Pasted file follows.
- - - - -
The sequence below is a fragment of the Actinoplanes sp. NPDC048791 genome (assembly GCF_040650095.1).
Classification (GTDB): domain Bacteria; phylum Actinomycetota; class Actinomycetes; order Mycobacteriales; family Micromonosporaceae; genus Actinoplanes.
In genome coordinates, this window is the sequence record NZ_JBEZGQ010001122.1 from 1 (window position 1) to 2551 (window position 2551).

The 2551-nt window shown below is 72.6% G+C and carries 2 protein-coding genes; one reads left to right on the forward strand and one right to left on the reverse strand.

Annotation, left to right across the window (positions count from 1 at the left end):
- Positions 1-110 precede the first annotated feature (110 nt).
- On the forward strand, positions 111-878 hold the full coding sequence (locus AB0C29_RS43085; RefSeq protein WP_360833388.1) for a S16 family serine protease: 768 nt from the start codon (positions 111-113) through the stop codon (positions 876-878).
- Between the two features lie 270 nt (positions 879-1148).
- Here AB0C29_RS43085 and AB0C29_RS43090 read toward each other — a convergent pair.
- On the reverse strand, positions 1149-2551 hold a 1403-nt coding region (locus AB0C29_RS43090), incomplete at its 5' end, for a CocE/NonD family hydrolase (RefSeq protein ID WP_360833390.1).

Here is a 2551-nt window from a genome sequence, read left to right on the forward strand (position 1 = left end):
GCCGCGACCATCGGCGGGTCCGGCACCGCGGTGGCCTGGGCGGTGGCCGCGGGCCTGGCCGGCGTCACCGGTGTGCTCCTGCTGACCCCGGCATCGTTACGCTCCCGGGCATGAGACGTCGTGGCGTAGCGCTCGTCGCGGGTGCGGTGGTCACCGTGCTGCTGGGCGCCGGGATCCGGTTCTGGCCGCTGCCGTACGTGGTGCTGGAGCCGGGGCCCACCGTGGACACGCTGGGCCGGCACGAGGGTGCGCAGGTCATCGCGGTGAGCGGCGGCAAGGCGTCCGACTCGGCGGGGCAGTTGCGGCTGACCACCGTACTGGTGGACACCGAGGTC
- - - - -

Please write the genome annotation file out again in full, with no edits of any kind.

The sequence below is a fragment of the Actinoplanes sp. NPDC048791 genome (assembly GCF_040650095.1).
Classification (GTDB): domain Bacteria; phylum Actinomycetota; class Actinomycetes; order Mycobacteriales; family Micromonosporaceae; genus Actinoplanes.
In genome coordinates, this window is the sequence record NZ_JBEZGQ010001122.1 from 1 (window position 1) to 2551 (window position 2551).

The 2551-nt window shown below is 72.6% G+C and carries 2 protein-coding genes; one reads left to right on the forward strand and one right to left on the reverse strand.

Annotation, left to right across the window (positions count from 1 at the left end):
- Positions 1-110 precede the first annotated feature (110 nt).
- On the forward strand, positions 111-878 hold the full coding sequence (locus AB0C29_RS43085; RefSeq protein WP_360833388.1) for a S16 family serine protease: 768 nt from the start codon (positions 111-113) through the stop codon (positions 876-878).
- Between the two features lie 270 nt (positions 879-1148).
- Here AB0C29_RS43085 and AB0C29_RS43090 read toward each other — a convergent pair.
- On the reverse strand, positions 1149-2551 hold a 1403-nt coding region (locus AB0C29_RS43090), incomplete at its 5' end, for a CocE/NonD family hydrolase (RefSeq protein ID WP_360833390.1).

Here is a 2551-nt window from a genome sequence, read left to right on the forward strand (position 1 = left end):
GCCGCGACCATCGGCGGGTCCGGCACCGCGGTGGCCTGGGCGGTGGCCGCGGGCCTGGCCGGCGTCACCGGTGTGCTCCTGCTGACCCCGGCATCGTTACGCTCCCGGGCATGAGACGTCGTGGCGTAGCGCTCGTCGCGGGTGCGGTGGTCACCGTGCTGCTGGGCGCCGGGATCCGGTTCTGGCCGCTGCCGTACGTGGTGCTGGAGCCGGGGCCCACCGTGGACACGCTGGGCCGGCACGAGGGTGCGCAGGTCATCGCGGTGAGCGGCGGCAAGGCGTCCGACTCGGCGGGGCAGTTGCGGCTGACCACCGTACTGGTGGACACCGAGGTC